Brexit, Frexit......Why staying in the EU would end democracy

Many of the people I work with, who I follow on Twitter, still consider Brexit to be an insane decision, as do the many politicians who continue to fight the referendum decision. They focus on trying to maintain the status quo of being in the single market with all that implies, instead of rationally looking at the opportunities.

Now we have the situation in France where the two sides of this debate are being put in front of the French people very starkly.

I therefore think it is time to lay out my reasons for voting for the UK to leave the EU and why I believe this to be the rational and right choice, though it will be harder than the status quo of remain.

My decision to vote to leave the EU was not based on ANY of the promises or threats produced by both sides in the debate leading up to the referendum. I have seen too many elections to be able to trust politicians to keep promises and it was extremely clear that the future was not predictable, in the sense of being able to state what the futures of remaining in or leaving the EU would bring.

The only solid information on which to make the decision on which way to vote was (and is) the track record of the EU, EC and the associated institutions. Politicians come and go but the institutions and the structures remain. Indeed the EU and the EC were designed to be bureaucratic institutions that would retain stability through political upsets. That the EU and EC will continue to operate as they now do is entirely predictable – and virtually impossible to change.

There are two things that have gone wrong as the European Common Market has morphed into the EU and the EU has grown. And most depressingly I see absolutely no prospect of the EU being able to remedy these problems. Cameron tried to get some movement on both of these and was consistently rebuffed in the years before the referendum, reinforcing my view that the EU is unable now to make substantive change.

Problem 1 – with 28 nations now in the EU, instead of the original 6 then 9 when UK, Denmark and Ireland joined, it is now unable to make timely and sensible political decisions. The EU failed to take effective decisions and action when the Bosnian war erupted, when the economic migration from Africa started, when Russia became aggressive, when the Middle Eastern wars erupted, when the banking crisis happened and when Greece and the other Mediterranean countries started to get into financial trouble. Combined with this virtual paralysis on the European Council, the EC institutions have become in large part the law-making bodies of the EU, often through regulations and case law. And this whole structure has no effective national democratic control. A country's prime minister is just outvoted on the European Council and the European Parliament is a confirming chamber that largely follows where the EC wishes to take law and regulation. The EU is virtually politically paralysed on the big issues. And national concerns, no matter how pressing, are ignored in favour of keeping the big EU project and the Euro on the road. Stay, and all our national democracy will become increasingly irrelevant.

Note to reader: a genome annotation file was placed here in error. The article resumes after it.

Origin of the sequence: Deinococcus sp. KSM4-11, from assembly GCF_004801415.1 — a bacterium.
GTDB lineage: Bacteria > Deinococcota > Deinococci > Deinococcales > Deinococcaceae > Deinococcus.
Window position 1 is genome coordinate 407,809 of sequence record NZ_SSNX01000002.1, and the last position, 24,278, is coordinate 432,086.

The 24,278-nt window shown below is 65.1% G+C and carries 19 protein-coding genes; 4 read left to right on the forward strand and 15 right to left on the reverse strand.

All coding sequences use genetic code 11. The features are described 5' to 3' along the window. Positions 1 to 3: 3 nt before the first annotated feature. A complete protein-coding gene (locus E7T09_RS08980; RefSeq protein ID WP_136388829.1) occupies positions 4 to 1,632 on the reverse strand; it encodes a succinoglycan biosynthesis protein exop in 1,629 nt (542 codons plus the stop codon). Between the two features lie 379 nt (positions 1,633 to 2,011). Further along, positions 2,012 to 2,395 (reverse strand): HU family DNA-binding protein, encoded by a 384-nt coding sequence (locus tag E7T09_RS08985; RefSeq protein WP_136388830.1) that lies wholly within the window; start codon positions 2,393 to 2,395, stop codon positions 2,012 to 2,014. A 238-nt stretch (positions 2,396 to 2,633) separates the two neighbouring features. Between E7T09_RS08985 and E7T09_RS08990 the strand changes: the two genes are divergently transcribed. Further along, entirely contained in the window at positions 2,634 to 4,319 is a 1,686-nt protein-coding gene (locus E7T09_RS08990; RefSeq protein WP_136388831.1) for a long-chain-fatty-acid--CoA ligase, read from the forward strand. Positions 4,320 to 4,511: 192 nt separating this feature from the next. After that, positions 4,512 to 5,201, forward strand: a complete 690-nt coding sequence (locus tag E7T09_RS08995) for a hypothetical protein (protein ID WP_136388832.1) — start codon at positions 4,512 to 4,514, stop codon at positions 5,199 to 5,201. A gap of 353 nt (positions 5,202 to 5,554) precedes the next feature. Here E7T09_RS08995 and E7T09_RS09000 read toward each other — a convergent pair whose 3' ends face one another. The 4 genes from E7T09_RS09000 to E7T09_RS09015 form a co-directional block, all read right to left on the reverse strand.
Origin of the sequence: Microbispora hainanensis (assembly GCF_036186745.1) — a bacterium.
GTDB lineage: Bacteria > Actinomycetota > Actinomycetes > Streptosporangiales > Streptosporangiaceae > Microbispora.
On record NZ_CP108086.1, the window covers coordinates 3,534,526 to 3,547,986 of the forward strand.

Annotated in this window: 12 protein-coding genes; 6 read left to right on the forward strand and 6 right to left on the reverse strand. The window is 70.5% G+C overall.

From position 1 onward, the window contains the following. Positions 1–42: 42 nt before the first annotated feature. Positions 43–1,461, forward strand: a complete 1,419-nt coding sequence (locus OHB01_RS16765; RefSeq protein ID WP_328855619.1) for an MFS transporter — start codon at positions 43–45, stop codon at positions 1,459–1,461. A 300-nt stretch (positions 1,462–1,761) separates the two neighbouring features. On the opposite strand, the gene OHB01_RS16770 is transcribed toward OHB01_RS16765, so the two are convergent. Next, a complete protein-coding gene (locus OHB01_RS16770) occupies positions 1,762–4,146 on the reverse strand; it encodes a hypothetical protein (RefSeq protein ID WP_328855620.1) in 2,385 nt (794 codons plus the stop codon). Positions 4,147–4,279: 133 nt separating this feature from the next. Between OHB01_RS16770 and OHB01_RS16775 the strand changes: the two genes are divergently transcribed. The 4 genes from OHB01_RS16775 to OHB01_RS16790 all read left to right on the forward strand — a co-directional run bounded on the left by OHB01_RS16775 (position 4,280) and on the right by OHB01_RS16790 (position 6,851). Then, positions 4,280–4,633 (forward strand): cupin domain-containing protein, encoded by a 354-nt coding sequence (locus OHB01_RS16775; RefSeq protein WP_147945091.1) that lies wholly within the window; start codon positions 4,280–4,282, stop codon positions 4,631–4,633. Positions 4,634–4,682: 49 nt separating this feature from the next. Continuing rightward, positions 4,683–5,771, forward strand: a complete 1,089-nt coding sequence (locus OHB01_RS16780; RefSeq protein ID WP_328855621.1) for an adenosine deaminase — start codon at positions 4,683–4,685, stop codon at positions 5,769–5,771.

Problem 2 – having originated as the European Common Market, the interests of industry and finance have become the controlling rationale for how the EU is being developed. Lip-service is paid to communities through regional funding but it is the big companies and their friends in finance who call the shots. And right at the centre of the EU there is the Luxembourg tax haven, with the Luxembourg Prime Minister who set the tax-dodging systems up now as President of the EC. Free movement of labour and finance, set up to stimulate economic growth after WW II, has morphed into 'freedom of movement' which basically gives companies the ability to ignore supporting the countries and communities in which they are based. They know they can pull in trained workers from elsewhere and can move their business easily around the EU to where it is financially in their best interests to operate. Had there not been a huge popular campaign the TTIP trade deal, negotiated in secret, would have even given companies the ability to sue national governments.

All the other problems flow from these two big problems with the EU. Stay in the EU and the UK will not be able to act effectively to resolve any of these other serious problems.

If there had been any prospect of being able to fix these problems from inside the EU then I might have voted to remain. But it was clear there was no chance of this.

It will be very interesting to see how the debate plays out in France. I have not yet had a chance to look closely at Macron's policies but from first reports it appears he is strongly in favour of the EU, globalisation and hence presumably the interests of the big companies and big money, whereas Le Pen is putting the interests of communities, social cohesion and democratic control first.

There will be a big battle this next decade. The balance between companies/financiers and community/social cohesion has gone wrong. With more robots it will go even further wrong. And without democratic control the people of the UK, and other countries, will not be able to fight the rich and powerful and stop them pursuing their self-interest, at the expense of society at large.